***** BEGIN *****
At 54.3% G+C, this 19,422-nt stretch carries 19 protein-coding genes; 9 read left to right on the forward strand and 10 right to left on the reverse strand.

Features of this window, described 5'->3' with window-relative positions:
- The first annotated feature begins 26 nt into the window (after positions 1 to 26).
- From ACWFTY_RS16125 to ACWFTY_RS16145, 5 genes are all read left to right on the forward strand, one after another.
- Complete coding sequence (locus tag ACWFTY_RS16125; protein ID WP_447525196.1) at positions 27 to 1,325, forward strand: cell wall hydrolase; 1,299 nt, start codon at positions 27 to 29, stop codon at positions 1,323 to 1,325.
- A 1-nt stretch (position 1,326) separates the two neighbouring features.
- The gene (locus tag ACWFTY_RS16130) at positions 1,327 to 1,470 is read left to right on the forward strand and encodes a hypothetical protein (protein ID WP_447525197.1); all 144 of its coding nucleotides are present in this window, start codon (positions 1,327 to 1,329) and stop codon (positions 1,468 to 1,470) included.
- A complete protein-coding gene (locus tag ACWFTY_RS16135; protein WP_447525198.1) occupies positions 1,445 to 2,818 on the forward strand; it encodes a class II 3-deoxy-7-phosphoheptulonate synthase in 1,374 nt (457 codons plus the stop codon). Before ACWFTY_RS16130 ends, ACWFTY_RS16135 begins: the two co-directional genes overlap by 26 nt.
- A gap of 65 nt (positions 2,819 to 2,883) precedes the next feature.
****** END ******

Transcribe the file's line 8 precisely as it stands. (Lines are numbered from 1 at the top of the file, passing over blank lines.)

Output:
- A complete protein-coding gene (locus tag ACWFTY_RS16135; protein WP_447525198.1) occupies positions 1,445 to 2,818 on the forward strand; it encodes a class II 3-deoxy-7-phosphoheptulonate synthase in 1,374 nt (457 codons plus the stop codon). Before ACWFTY_RS16130 ends, ACWFTY_RS16135 begins: the two co-directional genes overlap by 26 nt.